rals, polysemy, synonymy, and depth (specificity) of tic web concept into something he calls the Giant
tagging. Folksonomy-based systems can employ Global Graph, where relationships transcend net-
optional authority control of subject keywords, works/documents. He considers the GGG to be on
place, personal, or corporate names and resource equal grounds with Internet and World Wide Web,
titles, by connecting the system to established au- stating that “I express my network in a FOAF file, and
thority control files or controlled vocabularies using that is a start of the revolution.”
new techniques. A folksonomy-based system needs
a controlled vocabulary and a suggestion-based


FOAF (an acronym of Friend of a Friend) is a ma-
chine-readable ontology describing persons, their
activities and their relations to other people and
objects. Anyone can use FOAF to describe him or
herself. FOAF allows groups of people to describe
social networks without the need for a centralised

FOAF is a descriptive vocabulary expressed using

RDF Resource Description Framework and OWL Web
Ontology Language. Computers may use these
FOAF profiles to find, for example, all people liv-
ing in Europe, or to list all people both you and a
friend of yours know. This is accomplished by defin-
ing relationships between people. Each profile has
a unique identifier (such as the person’s e-mail ad-
dresses, a Jabber ID, or a URI of the homepage or
weblog of the person), which is used when defining
these relationships.

The FOAF project, which defines and extends the

vocabulary of a FOAF profile, was started in 2000 by
Libby Miller and Dan Brickley. It can be considered
the social
in “online”,

y how user
affects tech
Digital Culture That is why I studied it and then focused on the so-
cial aspects of this digitized world to extract some
In the western world (and also the developing na- knowledge about what makes things click in this
tions now) and increasingly everywhere we are be- rapidly changing area of online communication,
coming more and more digitized. This is true of pro- online presence and social networking. I found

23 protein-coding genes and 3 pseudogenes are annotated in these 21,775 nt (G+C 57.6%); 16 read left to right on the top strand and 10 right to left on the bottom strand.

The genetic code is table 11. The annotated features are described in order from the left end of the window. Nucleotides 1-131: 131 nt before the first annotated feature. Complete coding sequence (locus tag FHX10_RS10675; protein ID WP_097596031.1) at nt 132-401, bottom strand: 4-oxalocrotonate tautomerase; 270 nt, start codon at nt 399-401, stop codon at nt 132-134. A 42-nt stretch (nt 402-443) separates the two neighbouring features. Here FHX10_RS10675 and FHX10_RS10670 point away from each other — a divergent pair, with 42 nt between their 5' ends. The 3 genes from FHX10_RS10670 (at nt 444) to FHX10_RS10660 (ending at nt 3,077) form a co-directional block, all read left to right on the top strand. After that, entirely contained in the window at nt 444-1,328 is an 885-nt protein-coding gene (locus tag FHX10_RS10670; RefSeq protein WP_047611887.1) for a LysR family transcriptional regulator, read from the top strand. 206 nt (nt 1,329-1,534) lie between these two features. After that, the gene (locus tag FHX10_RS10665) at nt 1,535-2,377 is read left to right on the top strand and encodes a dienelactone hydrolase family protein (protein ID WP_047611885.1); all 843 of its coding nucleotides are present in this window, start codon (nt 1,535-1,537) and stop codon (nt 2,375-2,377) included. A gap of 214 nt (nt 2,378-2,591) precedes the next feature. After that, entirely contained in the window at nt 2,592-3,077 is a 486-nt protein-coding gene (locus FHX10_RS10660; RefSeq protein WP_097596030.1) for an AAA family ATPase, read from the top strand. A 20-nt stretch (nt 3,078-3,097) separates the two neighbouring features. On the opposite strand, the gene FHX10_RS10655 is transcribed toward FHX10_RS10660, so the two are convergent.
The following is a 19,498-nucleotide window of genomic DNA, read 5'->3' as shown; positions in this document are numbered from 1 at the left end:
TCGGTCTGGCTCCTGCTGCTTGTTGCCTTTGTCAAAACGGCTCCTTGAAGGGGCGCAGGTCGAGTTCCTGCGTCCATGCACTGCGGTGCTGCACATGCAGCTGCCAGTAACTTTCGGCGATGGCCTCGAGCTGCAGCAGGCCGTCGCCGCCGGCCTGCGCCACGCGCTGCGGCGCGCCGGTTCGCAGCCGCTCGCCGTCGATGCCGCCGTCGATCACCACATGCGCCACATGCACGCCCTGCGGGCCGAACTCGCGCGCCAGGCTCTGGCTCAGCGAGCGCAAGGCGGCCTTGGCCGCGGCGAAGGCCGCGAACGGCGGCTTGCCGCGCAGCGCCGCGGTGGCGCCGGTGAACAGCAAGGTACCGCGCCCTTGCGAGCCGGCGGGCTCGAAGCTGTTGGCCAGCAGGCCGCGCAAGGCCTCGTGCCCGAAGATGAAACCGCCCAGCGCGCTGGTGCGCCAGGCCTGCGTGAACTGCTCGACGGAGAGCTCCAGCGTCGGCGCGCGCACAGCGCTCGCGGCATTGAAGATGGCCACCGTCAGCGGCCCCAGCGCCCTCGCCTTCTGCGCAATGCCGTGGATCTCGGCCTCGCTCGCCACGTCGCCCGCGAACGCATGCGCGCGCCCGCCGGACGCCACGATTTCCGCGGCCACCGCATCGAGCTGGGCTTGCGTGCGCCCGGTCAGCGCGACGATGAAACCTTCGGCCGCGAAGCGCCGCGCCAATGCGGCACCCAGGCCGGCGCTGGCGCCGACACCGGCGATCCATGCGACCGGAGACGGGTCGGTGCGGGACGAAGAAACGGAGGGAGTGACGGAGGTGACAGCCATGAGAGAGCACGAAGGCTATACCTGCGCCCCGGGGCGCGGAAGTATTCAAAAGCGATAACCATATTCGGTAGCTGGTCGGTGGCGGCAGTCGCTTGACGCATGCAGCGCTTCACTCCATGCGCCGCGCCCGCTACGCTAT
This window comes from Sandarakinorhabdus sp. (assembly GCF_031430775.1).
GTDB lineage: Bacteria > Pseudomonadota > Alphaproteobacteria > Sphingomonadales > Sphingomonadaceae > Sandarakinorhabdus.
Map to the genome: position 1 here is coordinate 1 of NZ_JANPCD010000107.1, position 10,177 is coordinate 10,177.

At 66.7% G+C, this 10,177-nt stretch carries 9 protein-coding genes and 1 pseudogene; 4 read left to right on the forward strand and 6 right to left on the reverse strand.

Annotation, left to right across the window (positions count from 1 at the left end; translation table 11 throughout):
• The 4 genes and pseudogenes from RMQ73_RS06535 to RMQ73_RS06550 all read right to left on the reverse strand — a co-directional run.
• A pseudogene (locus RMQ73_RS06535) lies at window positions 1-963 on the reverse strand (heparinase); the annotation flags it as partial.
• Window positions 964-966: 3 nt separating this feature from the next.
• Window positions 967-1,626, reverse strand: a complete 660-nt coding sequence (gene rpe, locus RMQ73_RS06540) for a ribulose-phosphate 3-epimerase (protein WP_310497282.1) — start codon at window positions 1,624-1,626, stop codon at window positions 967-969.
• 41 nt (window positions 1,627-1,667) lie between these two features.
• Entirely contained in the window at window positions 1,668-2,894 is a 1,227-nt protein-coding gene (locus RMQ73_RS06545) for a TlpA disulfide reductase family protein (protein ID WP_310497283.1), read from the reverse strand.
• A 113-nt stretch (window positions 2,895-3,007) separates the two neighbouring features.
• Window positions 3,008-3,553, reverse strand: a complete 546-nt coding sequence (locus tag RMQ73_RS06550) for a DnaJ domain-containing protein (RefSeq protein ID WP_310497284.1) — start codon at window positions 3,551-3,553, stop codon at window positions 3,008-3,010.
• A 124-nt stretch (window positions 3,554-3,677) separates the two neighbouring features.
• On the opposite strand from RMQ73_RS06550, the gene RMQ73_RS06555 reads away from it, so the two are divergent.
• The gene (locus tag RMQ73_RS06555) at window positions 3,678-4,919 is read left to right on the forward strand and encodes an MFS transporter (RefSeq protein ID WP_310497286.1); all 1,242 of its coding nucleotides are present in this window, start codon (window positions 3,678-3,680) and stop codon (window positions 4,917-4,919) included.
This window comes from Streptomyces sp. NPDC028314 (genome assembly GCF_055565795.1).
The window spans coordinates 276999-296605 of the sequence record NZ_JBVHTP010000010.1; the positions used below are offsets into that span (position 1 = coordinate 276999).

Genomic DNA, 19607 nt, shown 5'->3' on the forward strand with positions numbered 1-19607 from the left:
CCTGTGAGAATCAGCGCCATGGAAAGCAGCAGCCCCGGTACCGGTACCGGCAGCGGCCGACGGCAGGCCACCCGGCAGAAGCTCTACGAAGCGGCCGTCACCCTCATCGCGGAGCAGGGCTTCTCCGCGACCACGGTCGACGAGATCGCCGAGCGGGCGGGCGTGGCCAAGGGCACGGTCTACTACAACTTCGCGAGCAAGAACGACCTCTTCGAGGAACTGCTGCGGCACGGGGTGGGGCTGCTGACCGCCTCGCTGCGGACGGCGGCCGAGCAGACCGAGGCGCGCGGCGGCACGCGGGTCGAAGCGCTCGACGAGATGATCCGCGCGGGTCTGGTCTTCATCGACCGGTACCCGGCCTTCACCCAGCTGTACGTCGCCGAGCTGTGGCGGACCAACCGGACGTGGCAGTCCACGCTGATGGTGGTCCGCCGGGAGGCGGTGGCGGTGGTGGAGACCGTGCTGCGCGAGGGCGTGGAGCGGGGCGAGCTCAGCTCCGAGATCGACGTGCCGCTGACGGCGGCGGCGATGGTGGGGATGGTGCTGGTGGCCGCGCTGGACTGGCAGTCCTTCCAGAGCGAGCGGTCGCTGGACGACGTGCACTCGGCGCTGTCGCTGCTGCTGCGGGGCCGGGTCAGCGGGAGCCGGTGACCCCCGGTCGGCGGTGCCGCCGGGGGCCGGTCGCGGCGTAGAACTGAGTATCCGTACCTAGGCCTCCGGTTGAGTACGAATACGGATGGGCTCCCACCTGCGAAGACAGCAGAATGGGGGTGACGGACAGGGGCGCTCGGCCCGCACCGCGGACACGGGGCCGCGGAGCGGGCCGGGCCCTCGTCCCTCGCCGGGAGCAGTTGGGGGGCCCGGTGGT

cesses, activities and communication. Many of us some very interesting things which I’ll be sharing as
find ourselves spending a fair share of our lives on we move apace. I’ll be looking at services like IRC
the computer, and that computers are also moving , Yahoo messenger and Orkut and study the social
out of the gray boxes and into our everyday lives in implications that they brought about and how the
the form of PDA’s, mobile technology and wireless users affect these technology based services.
networks. Some aspects of our lives are becoming
virtualized. Clearly this is an area which is inherently But first we should look at what are these services in
multidisciplinary as it involves so many different greater detail so we will be reading about social net-
things. working services , instant messengers , social net-
working aggregators , etc and when we reach each
First of all it is a good idea to identify some of the of the examples a little history on them too.
salient aspects of digital culture. My personal list
would probably include cyberspace , spatial de- Social Networking Services
sign, virtual reality , online communication, virtual
communities, online environments , social aspects A social network service focuses on building online
of online life, embodiment , socialization, identity , communities of people who share interests and
reputation, immersion, interfaces , hypertext, narra- activities, or who are interested in exploring the in-
tives , blogs , digital art , computer games. terests and activities of others. Most social network
services are web based and provide a variety of
This is a long list which at first might look a bit clut- ways for users to interact, such as e-mail and instant
tered , but it does help us approach the field. Look- messaging services.
ing at this we can only imagine the huge amounts